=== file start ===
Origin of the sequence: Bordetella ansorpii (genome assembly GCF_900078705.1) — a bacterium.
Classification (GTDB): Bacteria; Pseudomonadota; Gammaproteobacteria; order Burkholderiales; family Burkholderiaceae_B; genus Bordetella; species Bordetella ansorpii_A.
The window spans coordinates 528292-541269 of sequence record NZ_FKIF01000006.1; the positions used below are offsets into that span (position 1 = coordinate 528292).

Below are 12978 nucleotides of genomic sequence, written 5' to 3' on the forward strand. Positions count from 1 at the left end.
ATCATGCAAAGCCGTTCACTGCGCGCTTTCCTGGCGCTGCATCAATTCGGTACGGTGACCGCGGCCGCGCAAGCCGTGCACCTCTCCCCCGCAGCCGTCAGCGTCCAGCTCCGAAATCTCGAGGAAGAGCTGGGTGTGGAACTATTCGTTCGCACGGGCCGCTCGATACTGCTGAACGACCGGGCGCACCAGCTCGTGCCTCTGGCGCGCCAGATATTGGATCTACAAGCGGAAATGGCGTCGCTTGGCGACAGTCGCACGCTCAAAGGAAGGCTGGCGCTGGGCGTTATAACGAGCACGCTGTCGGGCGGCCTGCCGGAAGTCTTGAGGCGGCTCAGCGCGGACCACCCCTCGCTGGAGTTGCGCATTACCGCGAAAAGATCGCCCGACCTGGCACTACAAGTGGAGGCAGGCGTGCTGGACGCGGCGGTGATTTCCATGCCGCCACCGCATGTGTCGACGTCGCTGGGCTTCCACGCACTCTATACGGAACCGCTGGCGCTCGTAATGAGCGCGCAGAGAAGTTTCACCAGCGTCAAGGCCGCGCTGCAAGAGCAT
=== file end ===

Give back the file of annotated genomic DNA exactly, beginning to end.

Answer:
Origin of the sequence: Bordetella ansorpii (genome assembly GCF_900078705.1) — a bacterium.
Classification (GTDB): Bacteria; Pseudomonadota; Gammaproteobacteria; order Burkholderiales; family Burkholderiaceae_B; genus Bordetella; species Bordetella ansorpii_A.
The window spans coordinates 528292-541269 of sequence record NZ_FKIF01000006.1; the positions used below are offsets into that span (position 1 = coordinate 528292).

Below are 12978 nucleotides of genomic sequence, written 5' to 3' on the forward strand. Positions count from 1 at the left end.
ATCATGCAAAGCCGTTCACTGCGCGCTTTCCTGGCGCTGCATCAATTCGGTACGGTGACCGCGGCCGCGCAAGCCGTGCACCTCTCCCCCGCAGCCGTCAGCGTCCAGCTCCGAAATCTCGAGGAAGAGCTGGGTGTGGAACTATTCGTTCGCACGGGCCGCTCGATACTGCTGAACGACCGGGCGCACCAGCTCGTGCCTCTGGCGCGCCAGATATTGGATCTACAAGCGGAAATGGCGTCGCTTGGCGACAGTCGCACGCTCAAAGGAAGGCTGGCGCTGGGCGTTATAACGAGCACGCTGTCGGGCGGCCTGCCGGAAGTCTTGAGGCGGCTCAGCGCGGACCACCCCTCGCTGGAGTTGCGCATTACCGCGAAAAGATCGCCCGACCTGGCACTACAAGTGGAGGCAGGCGTGCTGGACGCGGCGGTGATTTCCATGCCGCCACCGCATGTGTCGACGTCGCTGGGCTTCCACGCACTCTATACGGAACCGCTGGCGCTCGTAATGAGCGCGCAGAGAAGTTTCACCAGCGTCAAGGCCGCGCTGCAAGAGCAT